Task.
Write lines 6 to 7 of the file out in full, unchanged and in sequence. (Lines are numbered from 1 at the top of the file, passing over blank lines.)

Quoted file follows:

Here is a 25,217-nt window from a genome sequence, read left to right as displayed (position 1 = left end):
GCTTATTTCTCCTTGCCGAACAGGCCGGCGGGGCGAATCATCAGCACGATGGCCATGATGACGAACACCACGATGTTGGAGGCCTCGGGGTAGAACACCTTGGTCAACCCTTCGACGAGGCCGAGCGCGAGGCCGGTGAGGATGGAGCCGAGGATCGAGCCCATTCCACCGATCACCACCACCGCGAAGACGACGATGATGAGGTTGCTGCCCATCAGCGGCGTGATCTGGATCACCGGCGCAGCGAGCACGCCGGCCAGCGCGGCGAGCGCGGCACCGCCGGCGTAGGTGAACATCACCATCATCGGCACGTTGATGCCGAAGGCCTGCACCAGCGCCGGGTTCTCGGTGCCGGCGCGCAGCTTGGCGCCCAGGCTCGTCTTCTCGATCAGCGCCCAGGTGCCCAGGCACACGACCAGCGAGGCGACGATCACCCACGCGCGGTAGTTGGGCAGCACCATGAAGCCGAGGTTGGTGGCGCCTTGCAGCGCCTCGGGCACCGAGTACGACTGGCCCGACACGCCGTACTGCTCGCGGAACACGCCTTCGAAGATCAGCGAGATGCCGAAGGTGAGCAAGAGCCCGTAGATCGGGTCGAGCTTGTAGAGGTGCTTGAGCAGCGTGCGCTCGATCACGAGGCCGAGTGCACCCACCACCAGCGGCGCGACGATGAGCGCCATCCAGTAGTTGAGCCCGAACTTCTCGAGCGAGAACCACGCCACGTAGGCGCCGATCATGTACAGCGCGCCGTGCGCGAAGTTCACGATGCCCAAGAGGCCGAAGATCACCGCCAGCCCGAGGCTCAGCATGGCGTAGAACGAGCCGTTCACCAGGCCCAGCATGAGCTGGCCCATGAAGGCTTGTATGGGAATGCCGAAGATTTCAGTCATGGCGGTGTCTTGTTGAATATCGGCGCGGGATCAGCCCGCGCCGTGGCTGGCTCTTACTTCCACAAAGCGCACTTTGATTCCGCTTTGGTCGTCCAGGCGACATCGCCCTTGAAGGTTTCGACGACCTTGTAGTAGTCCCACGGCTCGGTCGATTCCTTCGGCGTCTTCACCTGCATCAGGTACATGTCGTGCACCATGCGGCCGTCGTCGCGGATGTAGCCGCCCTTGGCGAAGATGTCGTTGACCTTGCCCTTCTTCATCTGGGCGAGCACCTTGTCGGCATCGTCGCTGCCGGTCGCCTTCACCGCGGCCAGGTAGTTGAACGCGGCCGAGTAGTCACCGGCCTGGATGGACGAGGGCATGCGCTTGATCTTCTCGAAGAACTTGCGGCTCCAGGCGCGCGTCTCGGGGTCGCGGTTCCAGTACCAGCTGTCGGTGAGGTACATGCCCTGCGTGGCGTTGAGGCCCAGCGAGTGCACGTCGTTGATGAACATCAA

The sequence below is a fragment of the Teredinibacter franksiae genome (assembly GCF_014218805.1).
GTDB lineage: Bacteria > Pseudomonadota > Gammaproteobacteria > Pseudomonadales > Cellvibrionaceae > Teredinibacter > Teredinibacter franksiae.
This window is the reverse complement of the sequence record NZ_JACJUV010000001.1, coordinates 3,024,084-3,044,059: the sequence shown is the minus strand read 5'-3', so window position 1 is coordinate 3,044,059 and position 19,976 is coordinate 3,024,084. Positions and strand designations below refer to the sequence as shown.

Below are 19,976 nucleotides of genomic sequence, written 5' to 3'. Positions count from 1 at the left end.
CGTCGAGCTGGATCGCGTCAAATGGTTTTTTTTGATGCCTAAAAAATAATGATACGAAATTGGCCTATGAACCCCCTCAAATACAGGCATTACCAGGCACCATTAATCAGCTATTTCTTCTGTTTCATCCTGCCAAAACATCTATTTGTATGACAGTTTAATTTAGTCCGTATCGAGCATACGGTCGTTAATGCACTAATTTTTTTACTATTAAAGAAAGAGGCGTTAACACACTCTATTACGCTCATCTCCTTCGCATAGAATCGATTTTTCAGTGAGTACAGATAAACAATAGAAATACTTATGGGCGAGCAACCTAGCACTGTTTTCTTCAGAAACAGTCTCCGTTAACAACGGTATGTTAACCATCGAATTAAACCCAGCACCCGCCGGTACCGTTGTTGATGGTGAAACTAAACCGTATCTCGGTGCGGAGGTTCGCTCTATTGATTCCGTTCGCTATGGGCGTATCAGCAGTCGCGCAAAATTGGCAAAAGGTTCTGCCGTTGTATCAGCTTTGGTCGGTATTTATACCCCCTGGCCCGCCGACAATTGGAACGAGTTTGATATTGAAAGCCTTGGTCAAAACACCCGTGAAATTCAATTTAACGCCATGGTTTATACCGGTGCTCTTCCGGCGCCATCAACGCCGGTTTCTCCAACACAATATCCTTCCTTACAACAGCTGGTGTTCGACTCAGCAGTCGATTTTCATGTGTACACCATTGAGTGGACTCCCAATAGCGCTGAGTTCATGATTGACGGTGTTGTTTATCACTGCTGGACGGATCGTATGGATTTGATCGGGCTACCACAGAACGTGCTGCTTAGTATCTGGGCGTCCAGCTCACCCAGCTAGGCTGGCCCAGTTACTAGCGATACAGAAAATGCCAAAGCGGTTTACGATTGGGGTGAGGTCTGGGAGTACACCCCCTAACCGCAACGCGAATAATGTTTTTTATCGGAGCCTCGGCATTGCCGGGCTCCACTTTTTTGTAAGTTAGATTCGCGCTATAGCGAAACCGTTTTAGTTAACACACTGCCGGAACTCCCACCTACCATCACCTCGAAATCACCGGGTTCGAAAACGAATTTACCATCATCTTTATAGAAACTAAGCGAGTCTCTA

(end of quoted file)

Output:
Below are 19,976 nucleotides of genomic sequence, written 5' to 3'. Positions count from 1 at the left end.
CGTCGAGCTGGATCGCGTCAAATGGTTTTTTTTGATGCCTAAAAAATAATGATACGAAATTGGCCTATGAACCCCCTCAAATACAGGCATTACCAGGCACCATTAATCAGCTATTTCTTCTGTTTCATCCTGCCAAAACATCTATTTGTATGACAGTTTAATTTAGTCCGTATCGAGCATACGGTCGTTAATGCACTAATTTTTTTACTATTAAAGAAAGAGGCGTTAACACACTCTATTACGCTCATCTCCTTCGCATAGAATCGATTTTTCAGTGAGTACAGATAAACAATAGAAATACTTATGGGCGAGCAACCTAGCACTGTTTTCTTCAGAAACAGTCTCCGTTAACAACGGTATGTTAACCATCGAATTAAACCCAGCACCCGCCGGTACCGTTGTTGATGGTGAAACTAAACCGTATCTCGGTGCGGAGGTTCGCTCTATTGATTCCGTTCGCTATGGGCGTATCAGCAGTCGCGCAAAATTGGCAAAAGGTTCTGCCGTTGTATCAGCTTTGGTCGGTATTTATACCCCCTGGCCCGCCGACAATTGGAACGAGTTTGATATTGAAAGCCTTGGTCAAAACACCCGTGAAATTCAATTTAACGCCATGGTTTATACCGGTGCTCTTCCGGCGCCATCAACGCCGGTTTCTCCAACACAATATCCTTCCTTACAACAGCTGGTGTTCGACTCAGCAGTCGATTTTCATGTGTACACCATTGAGTGGACTCCCAATAGCGCTGAGTTCATGATTGACGGTGTTGTTTATCACTGCTGGACGGATCGTATGGATTTGATCGGGCTACCACAGAACGTGCTGCTTAGTATCTGGGCGTCCAGCTCACCCAGCTAGGCTGGCCCAGTTACTAGCGATACAGAAAATGCCAAAGCGGTTTACGATTGGGGTGAGGTCTGGGAGTACACCCCCTAACCGCAACGCGAATAATGTTTTTTATCGGAGCCTCGGCATTGCCGGGCTCCACTTTTTTGTAAGTTAGATTCGCGCTATAGCGAAACCGTTTTAGTTAACACACTGCCGGAACTCCCACCTACCATCACCTCGAAATCACCGGGTTCGAAAACGAATTTACCATCATCTTTATAGAAACTAAGCGAGTCTCTA